Everything does pass, and we can endure and we can survive!! – Rahul Dravid
I have come across very few people who can tell bare facts in a pleasant way. Madhan is one of them. He can quickly and easily tell you the truth and you would want to hear it again and again. His narration is such that you would want to read more and delve deeper into many of the topics.
When I was a kid, my grandfather used to take me on his cycle or for a walk and talk to me about a lot of things. Just talk. He would answer all my questions, regardless of how stupid they were. Those years and those conversations formed the basis of my intellectual thirst for years to come. He walked me through history – he spoke to me about Rama, Krishna, Bhima, Arjuna, Napoleon, Alexander, and the World Wars, about Hitler, Gandhi, Patel and loads of others. Even a month ago, he was talking to me how Poland as a country suffered under Hitler. It is just his interesting way of telling me things without doing away with facts that got me interested in history. Madhan has a similar approach.
I read 2 of his books recently – ‘Ki Mu Ki Pi’ and ‘Vandhargal Vendraagal‘. When DD said on NVOK that she had spotted Ki Mu Ki Pi at a book store and was unable to put it down after reading the first couple of pages, I decided to try it out. And how right she was! I was simply unable to put the book down after I started it.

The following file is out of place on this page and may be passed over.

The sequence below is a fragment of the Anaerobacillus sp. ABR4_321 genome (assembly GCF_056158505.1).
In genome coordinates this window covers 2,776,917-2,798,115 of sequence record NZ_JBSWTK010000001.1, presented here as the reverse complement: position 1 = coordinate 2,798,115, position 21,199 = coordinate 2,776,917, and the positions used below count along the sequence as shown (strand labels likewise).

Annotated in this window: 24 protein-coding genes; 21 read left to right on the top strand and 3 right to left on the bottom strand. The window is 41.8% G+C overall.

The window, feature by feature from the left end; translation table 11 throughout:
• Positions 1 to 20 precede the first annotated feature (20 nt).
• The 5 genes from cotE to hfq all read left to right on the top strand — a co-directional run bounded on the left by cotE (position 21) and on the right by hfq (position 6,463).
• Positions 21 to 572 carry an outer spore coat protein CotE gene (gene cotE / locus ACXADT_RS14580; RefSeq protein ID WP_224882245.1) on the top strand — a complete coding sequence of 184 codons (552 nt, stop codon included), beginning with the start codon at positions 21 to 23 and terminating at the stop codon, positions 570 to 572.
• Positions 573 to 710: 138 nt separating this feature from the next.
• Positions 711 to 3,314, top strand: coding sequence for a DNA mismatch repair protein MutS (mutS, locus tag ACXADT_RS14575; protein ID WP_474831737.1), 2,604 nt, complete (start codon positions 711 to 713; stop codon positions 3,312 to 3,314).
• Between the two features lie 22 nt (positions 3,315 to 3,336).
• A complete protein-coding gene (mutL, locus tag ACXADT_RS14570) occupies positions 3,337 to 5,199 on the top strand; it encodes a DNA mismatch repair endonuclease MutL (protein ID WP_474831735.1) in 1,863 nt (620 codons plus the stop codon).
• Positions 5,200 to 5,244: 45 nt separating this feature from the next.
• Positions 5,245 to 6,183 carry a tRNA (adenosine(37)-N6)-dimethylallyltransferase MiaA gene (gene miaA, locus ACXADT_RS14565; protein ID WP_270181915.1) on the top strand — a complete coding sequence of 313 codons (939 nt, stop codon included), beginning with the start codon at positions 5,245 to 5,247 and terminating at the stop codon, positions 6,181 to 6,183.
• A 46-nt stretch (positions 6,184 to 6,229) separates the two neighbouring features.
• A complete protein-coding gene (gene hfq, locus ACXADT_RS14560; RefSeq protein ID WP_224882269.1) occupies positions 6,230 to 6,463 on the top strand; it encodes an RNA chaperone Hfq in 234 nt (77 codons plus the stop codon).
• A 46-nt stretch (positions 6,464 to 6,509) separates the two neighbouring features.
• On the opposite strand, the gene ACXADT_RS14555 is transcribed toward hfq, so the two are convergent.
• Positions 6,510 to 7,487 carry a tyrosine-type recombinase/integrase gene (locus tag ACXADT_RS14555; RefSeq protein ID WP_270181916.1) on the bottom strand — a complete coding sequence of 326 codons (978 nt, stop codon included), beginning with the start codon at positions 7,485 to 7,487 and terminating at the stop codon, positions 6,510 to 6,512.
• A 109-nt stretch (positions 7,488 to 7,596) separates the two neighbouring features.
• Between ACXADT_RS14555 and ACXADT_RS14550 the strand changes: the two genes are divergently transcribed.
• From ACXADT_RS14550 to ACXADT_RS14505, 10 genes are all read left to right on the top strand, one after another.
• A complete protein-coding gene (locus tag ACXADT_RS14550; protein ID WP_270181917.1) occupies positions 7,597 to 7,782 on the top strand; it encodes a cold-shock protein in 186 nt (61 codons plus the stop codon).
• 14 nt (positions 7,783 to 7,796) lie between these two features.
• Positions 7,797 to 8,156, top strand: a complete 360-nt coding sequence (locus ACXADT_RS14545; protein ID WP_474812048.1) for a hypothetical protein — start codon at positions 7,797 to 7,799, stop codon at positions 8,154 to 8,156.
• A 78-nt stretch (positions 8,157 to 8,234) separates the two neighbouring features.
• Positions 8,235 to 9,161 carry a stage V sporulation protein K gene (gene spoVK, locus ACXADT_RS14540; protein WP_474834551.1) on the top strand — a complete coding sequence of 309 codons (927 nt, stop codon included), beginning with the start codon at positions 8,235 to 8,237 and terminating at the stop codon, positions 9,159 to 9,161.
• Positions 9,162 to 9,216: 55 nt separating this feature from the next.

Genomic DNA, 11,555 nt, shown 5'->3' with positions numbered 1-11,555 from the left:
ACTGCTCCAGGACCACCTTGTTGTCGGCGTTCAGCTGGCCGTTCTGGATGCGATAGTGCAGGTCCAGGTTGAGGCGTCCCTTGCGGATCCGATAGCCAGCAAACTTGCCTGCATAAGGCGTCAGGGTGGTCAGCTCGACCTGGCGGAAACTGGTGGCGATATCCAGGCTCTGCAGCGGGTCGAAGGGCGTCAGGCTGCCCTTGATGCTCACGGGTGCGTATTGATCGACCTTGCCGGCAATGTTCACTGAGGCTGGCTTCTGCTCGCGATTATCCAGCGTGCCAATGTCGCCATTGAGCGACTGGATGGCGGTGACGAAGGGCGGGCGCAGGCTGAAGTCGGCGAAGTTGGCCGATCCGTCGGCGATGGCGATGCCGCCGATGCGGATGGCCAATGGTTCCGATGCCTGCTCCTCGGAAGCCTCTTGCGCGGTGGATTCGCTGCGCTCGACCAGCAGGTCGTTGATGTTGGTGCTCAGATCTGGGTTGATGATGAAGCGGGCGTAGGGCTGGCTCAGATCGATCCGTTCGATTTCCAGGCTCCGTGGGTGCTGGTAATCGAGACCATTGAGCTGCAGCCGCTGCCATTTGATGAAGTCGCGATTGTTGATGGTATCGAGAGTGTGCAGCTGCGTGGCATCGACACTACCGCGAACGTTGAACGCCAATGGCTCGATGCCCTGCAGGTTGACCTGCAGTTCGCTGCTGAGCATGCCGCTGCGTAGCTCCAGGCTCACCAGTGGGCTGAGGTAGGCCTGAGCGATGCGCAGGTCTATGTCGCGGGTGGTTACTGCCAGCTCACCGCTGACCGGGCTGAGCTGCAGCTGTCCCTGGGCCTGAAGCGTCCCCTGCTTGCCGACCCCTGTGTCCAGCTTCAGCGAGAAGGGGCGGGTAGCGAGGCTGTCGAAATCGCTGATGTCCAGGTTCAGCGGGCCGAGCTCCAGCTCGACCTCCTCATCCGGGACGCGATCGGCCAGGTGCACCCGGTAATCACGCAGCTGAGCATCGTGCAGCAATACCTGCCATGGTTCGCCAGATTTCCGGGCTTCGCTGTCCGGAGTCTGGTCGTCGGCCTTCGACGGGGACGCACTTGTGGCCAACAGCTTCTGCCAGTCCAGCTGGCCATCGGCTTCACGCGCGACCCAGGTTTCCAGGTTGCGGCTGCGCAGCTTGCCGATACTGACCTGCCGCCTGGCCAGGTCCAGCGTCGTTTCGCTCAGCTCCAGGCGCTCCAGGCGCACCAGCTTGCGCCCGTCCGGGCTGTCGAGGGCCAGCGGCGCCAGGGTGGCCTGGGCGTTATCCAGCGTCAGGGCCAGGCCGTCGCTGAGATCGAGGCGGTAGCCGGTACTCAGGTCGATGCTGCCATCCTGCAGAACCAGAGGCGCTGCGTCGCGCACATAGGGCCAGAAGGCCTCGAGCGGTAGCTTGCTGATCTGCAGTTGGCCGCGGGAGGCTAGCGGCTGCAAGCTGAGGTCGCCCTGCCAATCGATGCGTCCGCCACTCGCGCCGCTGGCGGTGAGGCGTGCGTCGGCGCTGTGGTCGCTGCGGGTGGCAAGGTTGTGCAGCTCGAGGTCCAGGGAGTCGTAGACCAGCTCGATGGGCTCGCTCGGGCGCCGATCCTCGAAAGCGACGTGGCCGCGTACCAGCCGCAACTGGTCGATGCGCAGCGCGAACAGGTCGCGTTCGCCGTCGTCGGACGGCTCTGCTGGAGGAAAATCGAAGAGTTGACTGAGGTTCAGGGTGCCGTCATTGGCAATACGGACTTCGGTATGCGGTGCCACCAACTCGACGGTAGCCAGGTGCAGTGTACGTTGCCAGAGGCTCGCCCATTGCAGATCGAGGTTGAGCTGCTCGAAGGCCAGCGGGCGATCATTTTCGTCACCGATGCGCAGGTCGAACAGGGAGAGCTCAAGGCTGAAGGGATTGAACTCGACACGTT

Ki Mu Ki Pi was one glorious ride; one can aptly title it World History Roller Coaster. Starting from the Big Bang, he takes us through Darwin’s Origin of Species, walks along with Neanderthals and Cro-Magnons and introduces civilizations. We witness man inventing the wheel and learning to create fire. We stay for a while in Mesopotamia, Greece, Egypt, India and Rome – the earliest of civilizations and see what the people did. How they dressed, what kind of houses they built, what they ate, how they lived, what they did for leisure, what they worshipped, how they wrote, how they counted, how they traded, how they advanced themselves, how they ruined each other and loads of other details. Creation of law, philosophy, its implementation, multiple wars and the numerous scars that they left behind, how Egyptians created mummies and how the civilization in India alone has survived these many years (!) are all neatly discussed. It is a spell binding narration of real things that happened in the past. It is presented in such a way that we feel it is happening right in front of us.
Vandhaargal Vendraargal is a wonderful book, unputdownable. I feel it is a must have in everyone’s home. Madhan takes us through the lives of Muslim kings and queens who once ruled India. We are taken to their courts, palaces, their minds, battlefields, attitude towards others, bed chambers (!), gardens, their habits (sometimes eccentricities) and many other facets over all the Muslim rulers who ruled India from Timur to Bahadur Shah Zafar II.